By the end of this lecture, the student should be able to:
1. Explain the commercial and noncommercial food service segments
2. Identify vegetarian opportunities in the various food service segments
Commercial (for profit, open to the public, etc.)
6. Specialty Food Shops
Noncommercial (generally not open to the entire public, less-for-profit, etc)
And these are just SOME of the areas in which you can have a food service career. Most people who get into food service tend to work in several areas at the same time. For example, a hotel executive chef may own a fast food franchise or have a small catering company; a hospital cook may have a mail-order candy company or have a small specialty shop and a school food service manager may have a food consulting company.
You know that many food operations have several types of food businesses going at the same time, as well. A natural foods store may have an in-store café or restaurant, a prepared foods counter and a bakery may offer catering services and some type of diet counseling, as well. A hospital may provide meals for patients, employees, staff and family members, offer catering services and community education courses, and have several food outlets, such as convenience stores and to-go food counters.
Business and industry is the segment of food service that involves meals and food services for private industry. For example, a large factory may offer full-service restaurants or dining areas for day-shift workers and vending services for evening workers, have an executive dining room and catering services. A corporate chef we know coordinates the employee dining services for a large frozen food manufacturer and runs the executive dining room. The really fun part of his job, he says, is getting to develop new food items. The company provides him with a small kitchen and staff to do his "experimenting." His company also has him teaching advanced culinary classes in several universities across the country. Not bad!
So, where does vegetarianism fit into all this? Everywhere! There's not a segment of the food service industry that can't be tempted to do some vegetarian applications. Health care, schools, universities, airlines and caterers have had to learn about vegetarian cuisine. Their customer base demands it. Sports venues have added various levels of veggie menu items, depending on the available kitchen facilities; easy ones being soy hot dogs and veggie burgers and the more elaborate are hot veggie entrees prepared by a chef.
Everyone's getting into the veggie mode. At a recent high-level United Nations dinner with representatives from 100 countries, the executive chef had 52 minutes to serve a three-course meal. He included both a vegetarian and a vegan (see Lectures 3 & 4 for more on veggie and vegan) entrée and dessert. The vegan entrée was an aromatic lentil stew with sun-dried tomatoes, garlic and basil served over jasmine rice. Everybody's doing veggie, from baseball fans to diplomats.
What are your options? If you're not going to change careers, you can still impact the food services in your area. If your local natural foods store has a deli that needs some sprucing up, show the manager some of your favorite recipes (from this course alone, you've got lots from which to select). Sometimes people just get stale, and don't know where to go to get new menu ideas. If your local grocery store has an in-house salad bar or deli case, make some suggestions for veggie offerings (or get the natural foods store manager and the grocery store manager talking to each other - maybe they can work something out). Offer your suggestions to local community kitchens. Many cooks for community kitchens may be volunteers, with limited training. Even if they are tuned into vegetarian ideas, they may not be able to implement them. Even better yet, find some time to volunteer at a local community kitchen.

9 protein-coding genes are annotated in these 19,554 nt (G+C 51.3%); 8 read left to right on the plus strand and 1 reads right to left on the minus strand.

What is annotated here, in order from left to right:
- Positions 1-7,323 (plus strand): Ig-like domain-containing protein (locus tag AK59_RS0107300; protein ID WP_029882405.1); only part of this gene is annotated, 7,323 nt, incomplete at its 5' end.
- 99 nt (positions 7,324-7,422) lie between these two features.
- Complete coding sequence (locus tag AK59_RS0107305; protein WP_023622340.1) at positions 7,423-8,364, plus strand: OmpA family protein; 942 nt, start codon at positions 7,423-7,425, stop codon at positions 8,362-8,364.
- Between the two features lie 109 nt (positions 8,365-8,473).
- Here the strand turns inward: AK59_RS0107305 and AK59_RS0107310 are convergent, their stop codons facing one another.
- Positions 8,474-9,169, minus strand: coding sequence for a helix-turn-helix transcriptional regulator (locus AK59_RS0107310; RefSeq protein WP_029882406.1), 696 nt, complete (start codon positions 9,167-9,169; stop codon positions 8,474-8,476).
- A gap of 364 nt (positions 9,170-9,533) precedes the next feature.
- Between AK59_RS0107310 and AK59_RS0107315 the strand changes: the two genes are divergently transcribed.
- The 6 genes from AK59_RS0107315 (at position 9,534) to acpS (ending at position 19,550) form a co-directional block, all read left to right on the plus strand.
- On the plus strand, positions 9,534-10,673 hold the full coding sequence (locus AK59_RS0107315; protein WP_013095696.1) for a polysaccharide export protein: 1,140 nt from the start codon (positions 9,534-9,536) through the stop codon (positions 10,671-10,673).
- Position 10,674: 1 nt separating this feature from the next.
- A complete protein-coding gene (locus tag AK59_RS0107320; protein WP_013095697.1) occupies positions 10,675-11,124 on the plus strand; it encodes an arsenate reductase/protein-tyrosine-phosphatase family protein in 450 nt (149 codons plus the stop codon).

Local schools and universities may also be appreciative of veggie information. Many universities form student focus groups, to better serve the students. Find out if there is a vegetarian group and offer to be an information source. There are lots of ways to be involved.
If you are thinking of making veggie food service a career, you can seek out veggie restaurants and caterers in your area (to date, I'm not aware of a national clearing house for that kind of info) and see if you can do an apprenticeship with them. The same goes for natural food stores, organic growers, etc.
If you want some initials after your name and are looking for a more formal career, you may want to try your vegetarian philosophies in the world of dietitians, chefs, and food technologists. To begin your search for information on food careers, here are some websites:
www.eatright.org - The American Dietetics Association has information on becoming a registered dietitian or a registered dietetic technician. You can also access the Vegetarian Nutrition Dietetic Practice Group (VNDPG), a group of dietitians interested in vegetarian topics, at: VNDPG
www.acfchefs.org - The American Culinary Federation is the professional association for chefs and the certifying board, as well. Get information on culinary schools, chefs' certification, etc.
www.ift.org - The Institute of Food Technologists is a professional organization of food scientists, research and development food techs, food engineers (for packaging, not for genetic modification), and educators. Explore the site and its links.
None of these sites are specifically vegetarian. You'll have to make those inroads and make your presence known in the field!
This lecture has given you an overview of some vegetarian food career choices. Let's go on to give you a deeper understanding of the vegetarian world. See you in Lecture 3!
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